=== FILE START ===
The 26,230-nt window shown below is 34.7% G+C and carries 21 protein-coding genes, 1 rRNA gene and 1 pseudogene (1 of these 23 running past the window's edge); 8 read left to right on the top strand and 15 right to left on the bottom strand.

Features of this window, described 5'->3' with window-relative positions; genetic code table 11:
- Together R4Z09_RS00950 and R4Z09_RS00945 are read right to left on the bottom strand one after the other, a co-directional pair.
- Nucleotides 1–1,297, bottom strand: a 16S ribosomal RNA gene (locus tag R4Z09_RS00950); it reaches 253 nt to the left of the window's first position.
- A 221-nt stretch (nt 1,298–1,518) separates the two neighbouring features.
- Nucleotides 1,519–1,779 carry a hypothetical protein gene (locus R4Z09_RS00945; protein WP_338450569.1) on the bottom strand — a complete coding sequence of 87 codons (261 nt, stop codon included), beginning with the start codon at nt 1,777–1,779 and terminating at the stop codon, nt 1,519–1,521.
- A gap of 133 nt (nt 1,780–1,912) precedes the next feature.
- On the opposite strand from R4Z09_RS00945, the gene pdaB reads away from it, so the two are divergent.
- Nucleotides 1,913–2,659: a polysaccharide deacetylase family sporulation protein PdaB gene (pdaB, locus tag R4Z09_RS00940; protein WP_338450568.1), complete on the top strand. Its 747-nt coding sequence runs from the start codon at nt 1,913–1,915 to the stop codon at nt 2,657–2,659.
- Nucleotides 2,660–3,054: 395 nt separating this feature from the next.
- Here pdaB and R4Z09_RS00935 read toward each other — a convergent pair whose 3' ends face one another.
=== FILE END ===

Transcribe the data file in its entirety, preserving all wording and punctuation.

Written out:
The 26,230-nt window shown below is 34.7% G+C and carries 21 protein-coding genes, 1 rRNA gene and 1 pseudogene (1 of these 23 running past the window's edge); 8 read left to right on the top strand and 15 right to left on the bottom strand.

Features of this window, described 5'->3' with window-relative positions; genetic code table 11:
- Together R4Z09_RS00950 and R4Z09_RS00945 are read right to left on the bottom strand one after the other, a co-directional pair.
- Nucleotides 1–1,297, bottom strand: a 16S ribosomal RNA gene (locus tag R4Z09_RS00950); it reaches 253 nt to the left of the window's first position.
- A 221-nt stretch (nt 1,298–1,518) separates the two neighbouring features.
- Nucleotides 1,519–1,779 carry a hypothetical protein gene (locus R4Z09_RS00945; protein WP_338450569.1) on the bottom strand — a complete coding sequence of 87 codons (261 nt, stop codon included), beginning with the start codon at nt 1,777–1,779 and terminating at the stop codon, nt 1,519–1,521.
- A gap of 133 nt (nt 1,780–1,912) precedes the next feature.
- On the opposite strand from R4Z09_RS00945, the gene pdaB reads away from it, so the two are divergent.
- Nucleotides 1,913–2,659: a polysaccharide deacetylase family sporulation protein PdaB gene (pdaB, locus tag R4Z09_RS00940; protein WP_338450568.1), complete on the top strand. Its 747-nt coding sequence runs from the start codon at nt 1,913–1,915 to the stop codon at nt 2,657–2,659.
- Nucleotides 2,660–3,054: 395 nt separating this feature from the next.
- Here pdaB and R4Z09_RS00935 read toward each other — a convergent pair whose 3' ends face one another.